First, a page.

But often – in F1 at least – it was the one before that contained the grander shift. Not only of the mathematics but also of the mood. But readily it gets forgotten about. Think of Kimi Raikkonen’s stunning late seizing of the title in 2007 in Interlagos; Lewis Hamilton’s mysterious delay and all. Yet it was actually the round before in China that did more for Kimi. As I said it’s human nature – as one with experience in market research I’m well aware of what the trade calls ‘recency effects’.

Perhaps reflecting the same thing when a few years back the sport made its most recent fatuous attempt to ‘ban’ team orders they seemed to conclude laterally that orders in the final round were actually OK, as if it had some kind of stand-alone status. Plenty mused that actually all rounds count towards your points total…

And so it is too with the astonishing title showdown of 1986 in Adelaide that we’re almost exactly 30 years on from. That in which three drivers had a chance, and after a gripping and corkscrew-plotted finale the least likely of them sneaked through to snatch the championship – Alain Prost so doing between the two warring Williams-Honda pilots of Nigel Mansell and Nelson Piquet.

Even now some say it’s the last time the F1 world crown was won in other than the best machinery. Whatever the achievement was magnificent, and likely even Prost’s greatest glory of all.

He [Prost] remained in title contention, because he unfailingly got the maximum from his car, because his racecraft was without equal – Nigel Roebuck

No doubt with the 30th anniversary there will be plenty of retrospectives, and indeed Motor Sport magazine just named this one as the finest F1 race ever. But in Nigel Roebuck’s article outlining what happened that day he reminded us of the round that preceded it too, the Mexican Grand Prix. It was at least as important, not least for the eventual champion Prost.

The TAG engine in the back of his McLaren did not provide close to the power of the Honda that the Williams drivers could count on. “He [Prost] remained in title contention” said legendary scribe Roebuck, “because he unfailingly got the maximum from his car, because his racecraft was without equal”.  And the penultimate round of the season in Mexico was, as Roebuck said, a “brilliant drive” from The Professor. One in which that famous racecraft was seen at its finest.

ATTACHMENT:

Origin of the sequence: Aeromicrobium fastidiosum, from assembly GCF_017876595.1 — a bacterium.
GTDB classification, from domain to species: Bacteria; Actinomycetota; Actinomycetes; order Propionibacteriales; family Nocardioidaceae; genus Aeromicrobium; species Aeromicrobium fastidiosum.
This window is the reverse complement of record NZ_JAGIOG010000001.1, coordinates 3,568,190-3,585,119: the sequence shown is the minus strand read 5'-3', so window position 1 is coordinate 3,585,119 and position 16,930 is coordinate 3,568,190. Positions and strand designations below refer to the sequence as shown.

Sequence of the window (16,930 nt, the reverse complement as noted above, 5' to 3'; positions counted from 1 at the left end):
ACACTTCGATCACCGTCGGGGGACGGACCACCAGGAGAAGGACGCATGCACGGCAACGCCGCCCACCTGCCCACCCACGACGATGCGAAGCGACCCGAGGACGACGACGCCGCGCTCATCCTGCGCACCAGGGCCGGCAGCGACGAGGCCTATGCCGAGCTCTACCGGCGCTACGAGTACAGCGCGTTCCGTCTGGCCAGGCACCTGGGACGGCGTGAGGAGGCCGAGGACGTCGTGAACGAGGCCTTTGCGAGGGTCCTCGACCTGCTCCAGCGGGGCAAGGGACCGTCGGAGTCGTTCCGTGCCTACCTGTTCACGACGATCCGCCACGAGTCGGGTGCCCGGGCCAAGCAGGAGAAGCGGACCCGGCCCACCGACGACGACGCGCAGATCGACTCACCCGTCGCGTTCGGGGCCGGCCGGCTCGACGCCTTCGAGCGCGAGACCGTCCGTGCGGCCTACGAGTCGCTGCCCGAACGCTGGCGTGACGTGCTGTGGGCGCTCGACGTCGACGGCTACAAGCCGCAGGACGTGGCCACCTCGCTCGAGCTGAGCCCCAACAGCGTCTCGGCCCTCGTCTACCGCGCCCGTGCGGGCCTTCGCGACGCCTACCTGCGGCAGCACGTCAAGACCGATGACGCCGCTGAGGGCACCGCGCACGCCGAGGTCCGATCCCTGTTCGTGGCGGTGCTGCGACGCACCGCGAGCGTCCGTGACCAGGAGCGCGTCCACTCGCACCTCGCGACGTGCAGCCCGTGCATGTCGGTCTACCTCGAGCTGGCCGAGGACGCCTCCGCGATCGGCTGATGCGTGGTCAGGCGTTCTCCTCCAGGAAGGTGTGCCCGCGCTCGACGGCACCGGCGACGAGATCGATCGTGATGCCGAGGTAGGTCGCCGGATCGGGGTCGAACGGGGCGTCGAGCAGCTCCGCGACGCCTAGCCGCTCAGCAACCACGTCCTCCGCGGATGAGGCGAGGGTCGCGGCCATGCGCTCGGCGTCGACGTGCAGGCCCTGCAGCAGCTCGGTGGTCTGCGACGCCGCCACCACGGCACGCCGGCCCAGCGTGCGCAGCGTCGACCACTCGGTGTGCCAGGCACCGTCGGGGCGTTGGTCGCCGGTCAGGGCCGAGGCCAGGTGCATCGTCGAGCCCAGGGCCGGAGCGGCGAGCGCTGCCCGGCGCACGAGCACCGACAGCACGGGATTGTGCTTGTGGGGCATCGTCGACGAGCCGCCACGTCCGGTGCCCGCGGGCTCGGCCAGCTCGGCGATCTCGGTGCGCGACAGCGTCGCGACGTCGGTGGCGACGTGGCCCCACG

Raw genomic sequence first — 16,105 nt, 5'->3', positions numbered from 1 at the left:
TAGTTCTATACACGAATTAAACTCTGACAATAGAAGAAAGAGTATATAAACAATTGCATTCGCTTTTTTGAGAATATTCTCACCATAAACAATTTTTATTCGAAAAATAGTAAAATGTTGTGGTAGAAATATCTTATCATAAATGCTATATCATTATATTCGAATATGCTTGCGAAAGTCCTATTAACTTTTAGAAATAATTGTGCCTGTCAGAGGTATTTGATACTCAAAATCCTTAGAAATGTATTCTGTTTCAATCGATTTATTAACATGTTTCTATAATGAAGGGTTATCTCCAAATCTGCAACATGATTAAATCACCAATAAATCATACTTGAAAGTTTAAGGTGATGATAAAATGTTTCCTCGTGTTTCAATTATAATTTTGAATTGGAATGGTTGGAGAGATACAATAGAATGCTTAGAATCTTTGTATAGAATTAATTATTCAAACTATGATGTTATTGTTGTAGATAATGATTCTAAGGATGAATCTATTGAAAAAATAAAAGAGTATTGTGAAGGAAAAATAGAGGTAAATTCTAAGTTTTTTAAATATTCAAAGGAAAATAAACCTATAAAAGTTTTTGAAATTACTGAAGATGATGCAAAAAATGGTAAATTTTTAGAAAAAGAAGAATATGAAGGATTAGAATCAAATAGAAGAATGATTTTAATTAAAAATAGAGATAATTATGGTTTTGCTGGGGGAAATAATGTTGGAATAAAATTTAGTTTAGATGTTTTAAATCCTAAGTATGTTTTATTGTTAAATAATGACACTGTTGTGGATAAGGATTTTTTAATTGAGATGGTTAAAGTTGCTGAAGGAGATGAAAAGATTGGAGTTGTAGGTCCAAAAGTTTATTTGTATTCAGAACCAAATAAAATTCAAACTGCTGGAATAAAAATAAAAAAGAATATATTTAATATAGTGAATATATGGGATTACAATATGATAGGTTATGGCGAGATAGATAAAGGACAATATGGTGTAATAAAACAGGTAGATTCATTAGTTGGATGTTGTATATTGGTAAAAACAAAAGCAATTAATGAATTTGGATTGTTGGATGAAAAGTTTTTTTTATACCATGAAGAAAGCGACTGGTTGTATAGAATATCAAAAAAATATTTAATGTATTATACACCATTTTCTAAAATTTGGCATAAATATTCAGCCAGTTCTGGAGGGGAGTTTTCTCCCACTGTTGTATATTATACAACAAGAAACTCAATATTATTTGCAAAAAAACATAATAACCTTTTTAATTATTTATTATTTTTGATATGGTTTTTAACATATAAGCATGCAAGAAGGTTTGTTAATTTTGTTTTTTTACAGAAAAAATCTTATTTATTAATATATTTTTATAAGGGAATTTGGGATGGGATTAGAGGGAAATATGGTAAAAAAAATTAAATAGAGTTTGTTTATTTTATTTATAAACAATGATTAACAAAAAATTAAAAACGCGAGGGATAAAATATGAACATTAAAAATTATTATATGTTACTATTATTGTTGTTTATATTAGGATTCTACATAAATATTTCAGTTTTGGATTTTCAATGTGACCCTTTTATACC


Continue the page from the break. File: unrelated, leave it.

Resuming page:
It also was more typical Alain than in Australia a fortnight later. In Adelaide Prost recovered with sheer abandon from a deflated tyre delay, and by his own admission he eschewed most of his usual cerebral ways, given it was win or bust. He even ignored his fuel gauge – and judging this was in normal circumstances Alain’s trump card – as had that been accurate his McLaren would have conked out before the end. He rolled the dice needing a six, and got it. In Mexico though – with an ethereal touch allied to brain power that outdid them all – the drive was pure Prost.

Prost accepted that clawing back 11 on Nigel with just 18 left available wasn’t realistic. Alain went so far as to congratulate Nigel on his championship.

And as with most great drives Prost had plenty to overcome in this one. Entering it there seemed little doubt who would walk off with the title. The afore-mentioned Mansell had triumphed in crushing fashion in the previous round in Portugal, and that seemed that. Prost even, while not conceding his crown, accepted that clawing back 11 on Nigel with just 18 left available – and in effect the gap was even wider as then only your best 11 scores of 16 counted – wasn’t realistic. Alain in the race’s aftermath went so far as to congratulate Nigel on his championship.

With this he needed to get something back on Mansell in Mexico. He did, and moreover he did it having driven much of the race a cylinder down…

The ’11 best’ rule again confused matters but someone worked out that all Mansell needed was fourth place in Mexico to make the thing sure. Prost’s McLaren-TAG as outlined wasn’t in the class of the Williams-Honda at the best of times, and here at exasperating mile-and-a-half altitude these were conditions that would play to the strengths of the grunty Japanese unit. While in addition to Mansell’s pomp as underlined in Portugal his team mate Piquet was having a late year resurgence of his own, having won three from four prior to Portugal. Ayrton Senna too while now out of title contention was still expected to be in the mix for the race win and of course would relent not a bit.

Compounding the matter McLaren’s Porsche engineers had trouble getting the revised turbos brought for these peculiar Mexican conditions programmed into the car’s engine management system. The upshot for Prost was severe engine lag, less boost that he’d have liked and just sixth place on the starting grid.